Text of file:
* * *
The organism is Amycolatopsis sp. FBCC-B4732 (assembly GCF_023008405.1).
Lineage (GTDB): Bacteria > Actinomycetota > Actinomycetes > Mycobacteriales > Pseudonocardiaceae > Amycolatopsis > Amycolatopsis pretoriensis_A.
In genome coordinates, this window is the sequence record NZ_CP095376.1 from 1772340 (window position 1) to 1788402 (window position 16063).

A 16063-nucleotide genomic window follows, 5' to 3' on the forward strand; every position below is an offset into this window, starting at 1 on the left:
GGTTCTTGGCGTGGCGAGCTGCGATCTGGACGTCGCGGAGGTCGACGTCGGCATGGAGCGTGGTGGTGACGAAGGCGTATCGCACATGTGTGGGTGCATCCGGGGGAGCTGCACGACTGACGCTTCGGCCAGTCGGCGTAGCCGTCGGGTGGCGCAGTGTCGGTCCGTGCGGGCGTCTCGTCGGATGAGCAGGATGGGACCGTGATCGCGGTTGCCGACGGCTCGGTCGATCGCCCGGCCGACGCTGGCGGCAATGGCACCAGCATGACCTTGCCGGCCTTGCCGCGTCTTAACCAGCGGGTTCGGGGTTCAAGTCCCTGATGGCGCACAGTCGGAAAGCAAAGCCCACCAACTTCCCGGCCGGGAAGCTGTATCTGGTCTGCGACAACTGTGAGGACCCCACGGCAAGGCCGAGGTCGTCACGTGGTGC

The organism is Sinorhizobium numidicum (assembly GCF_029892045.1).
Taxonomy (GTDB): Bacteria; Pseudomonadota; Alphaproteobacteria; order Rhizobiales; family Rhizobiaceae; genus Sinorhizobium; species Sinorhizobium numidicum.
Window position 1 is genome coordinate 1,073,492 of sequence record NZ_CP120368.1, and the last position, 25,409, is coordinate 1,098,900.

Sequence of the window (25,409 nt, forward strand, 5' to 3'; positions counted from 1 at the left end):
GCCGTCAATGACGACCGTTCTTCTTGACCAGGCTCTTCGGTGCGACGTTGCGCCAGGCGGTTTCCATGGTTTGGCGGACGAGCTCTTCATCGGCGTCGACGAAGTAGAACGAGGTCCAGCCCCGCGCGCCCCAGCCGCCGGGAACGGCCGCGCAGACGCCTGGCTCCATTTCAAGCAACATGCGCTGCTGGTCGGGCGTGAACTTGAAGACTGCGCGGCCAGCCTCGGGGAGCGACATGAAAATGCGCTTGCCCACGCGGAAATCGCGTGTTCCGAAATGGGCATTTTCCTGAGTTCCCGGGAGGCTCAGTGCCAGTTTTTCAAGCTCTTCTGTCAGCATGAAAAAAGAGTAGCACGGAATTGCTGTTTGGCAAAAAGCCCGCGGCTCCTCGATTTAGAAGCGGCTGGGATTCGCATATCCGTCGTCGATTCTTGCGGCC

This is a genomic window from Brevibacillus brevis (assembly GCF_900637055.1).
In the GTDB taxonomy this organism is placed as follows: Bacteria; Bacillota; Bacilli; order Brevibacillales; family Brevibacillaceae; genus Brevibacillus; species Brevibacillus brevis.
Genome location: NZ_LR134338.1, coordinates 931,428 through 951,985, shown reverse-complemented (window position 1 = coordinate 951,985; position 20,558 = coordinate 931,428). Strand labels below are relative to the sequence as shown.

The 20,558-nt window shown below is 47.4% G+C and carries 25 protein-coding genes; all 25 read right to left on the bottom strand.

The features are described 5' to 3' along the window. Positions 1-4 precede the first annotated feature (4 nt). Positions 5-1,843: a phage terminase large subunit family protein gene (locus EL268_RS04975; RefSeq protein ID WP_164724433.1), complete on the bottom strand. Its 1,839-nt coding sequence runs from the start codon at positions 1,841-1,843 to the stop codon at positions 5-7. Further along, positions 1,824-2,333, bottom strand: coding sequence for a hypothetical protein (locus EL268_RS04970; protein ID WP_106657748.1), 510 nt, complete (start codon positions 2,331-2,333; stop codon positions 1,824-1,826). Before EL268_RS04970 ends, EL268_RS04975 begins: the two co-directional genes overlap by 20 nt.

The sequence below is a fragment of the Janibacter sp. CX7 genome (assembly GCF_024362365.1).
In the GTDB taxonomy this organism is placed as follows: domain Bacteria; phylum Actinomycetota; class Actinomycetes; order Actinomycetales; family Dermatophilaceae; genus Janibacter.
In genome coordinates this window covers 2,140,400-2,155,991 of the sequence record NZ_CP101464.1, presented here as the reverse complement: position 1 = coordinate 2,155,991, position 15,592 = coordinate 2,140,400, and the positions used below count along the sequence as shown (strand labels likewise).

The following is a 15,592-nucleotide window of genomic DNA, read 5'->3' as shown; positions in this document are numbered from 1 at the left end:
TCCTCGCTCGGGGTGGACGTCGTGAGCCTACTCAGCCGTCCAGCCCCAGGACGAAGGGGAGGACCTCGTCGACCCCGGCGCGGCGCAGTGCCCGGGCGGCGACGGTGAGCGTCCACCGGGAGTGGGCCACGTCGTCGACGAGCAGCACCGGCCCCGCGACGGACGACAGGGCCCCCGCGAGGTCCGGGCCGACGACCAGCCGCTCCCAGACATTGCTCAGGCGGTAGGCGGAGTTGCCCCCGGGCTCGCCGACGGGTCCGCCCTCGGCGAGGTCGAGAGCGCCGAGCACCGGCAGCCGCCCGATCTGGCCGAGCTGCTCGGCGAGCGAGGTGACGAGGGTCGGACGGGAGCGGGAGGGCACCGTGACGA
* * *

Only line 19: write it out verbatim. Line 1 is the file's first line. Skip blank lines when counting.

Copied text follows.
The following is a 15,592-nucleotide window of genomic DNA, read 5'->3' as shown; positions in this document are numbered from 1 at the left end: